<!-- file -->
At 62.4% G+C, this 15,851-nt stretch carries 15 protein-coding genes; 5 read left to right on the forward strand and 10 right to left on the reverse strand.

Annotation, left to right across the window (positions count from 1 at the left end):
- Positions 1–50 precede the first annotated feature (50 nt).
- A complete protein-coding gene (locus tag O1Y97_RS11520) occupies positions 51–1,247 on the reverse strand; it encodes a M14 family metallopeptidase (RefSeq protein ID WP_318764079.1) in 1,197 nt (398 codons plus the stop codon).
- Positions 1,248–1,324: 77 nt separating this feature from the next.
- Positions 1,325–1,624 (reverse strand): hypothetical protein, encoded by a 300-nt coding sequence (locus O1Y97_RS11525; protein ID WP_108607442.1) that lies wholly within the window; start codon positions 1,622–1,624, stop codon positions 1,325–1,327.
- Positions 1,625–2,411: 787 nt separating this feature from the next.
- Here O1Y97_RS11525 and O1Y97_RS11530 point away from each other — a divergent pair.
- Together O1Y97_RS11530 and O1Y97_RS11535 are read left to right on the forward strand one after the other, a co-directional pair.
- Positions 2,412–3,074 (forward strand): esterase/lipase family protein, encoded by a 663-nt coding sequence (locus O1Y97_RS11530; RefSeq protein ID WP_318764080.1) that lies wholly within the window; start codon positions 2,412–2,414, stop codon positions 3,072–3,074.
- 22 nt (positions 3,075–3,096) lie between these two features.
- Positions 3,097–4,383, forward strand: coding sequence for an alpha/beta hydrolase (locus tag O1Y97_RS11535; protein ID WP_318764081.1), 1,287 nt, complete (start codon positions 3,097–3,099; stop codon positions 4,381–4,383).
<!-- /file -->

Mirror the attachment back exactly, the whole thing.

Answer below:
At 62.4% G+C, this 15,851-nt stretch carries 15 protein-coding genes; 5 read left to right on the forward strand and 10 right to left on the reverse strand.

Annotation, left to right across the window (positions count from 1 at the left end):
- Positions 1–50 precede the first annotated feature (50 nt).
- A complete protein-coding gene (locus tag O1Y97_RS11520) occupies positions 51–1,247 on the reverse strand; it encodes a M14 family metallopeptidase (RefSeq protein ID WP_318764079.1) in 1,197 nt (398 codons plus the stop codon).
- Positions 1,248–1,324: 77 nt separating this feature from the next.
- Positions 1,325–1,624 (reverse strand): hypothetical protein, encoded by a 300-nt coding sequence (locus O1Y97_RS11525; protein ID WP_108607442.1) that lies wholly within the window; start codon positions 1,622–1,624, stop codon positions 1,325–1,327.
- Positions 1,625–2,411: 787 nt separating this feature from the next.
- Here O1Y97_RS11525 and O1Y97_RS11530 point away from each other — a divergent pair.
- Together O1Y97_RS11530 and O1Y97_RS11535 are read left to right on the forward strand one after the other, a co-directional pair.
- Positions 2,412–3,074 (forward strand): esterase/lipase family protein, encoded by a 663-nt coding sequence (locus O1Y97_RS11530; RefSeq protein ID WP_318764080.1) that lies wholly within the window; start codon positions 2,412–2,414, stop codon positions 3,072–3,074.
- 22 nt (positions 3,075–3,096) lie between these two features.
- Positions 3,097–4,383, forward strand: coding sequence for an alpha/beta hydrolase (locus tag O1Y97_RS11535; protein ID WP_318764081.1), 1,287 nt, complete (start codon positions 3,097–3,099; stop codon positions 4,381–4,383).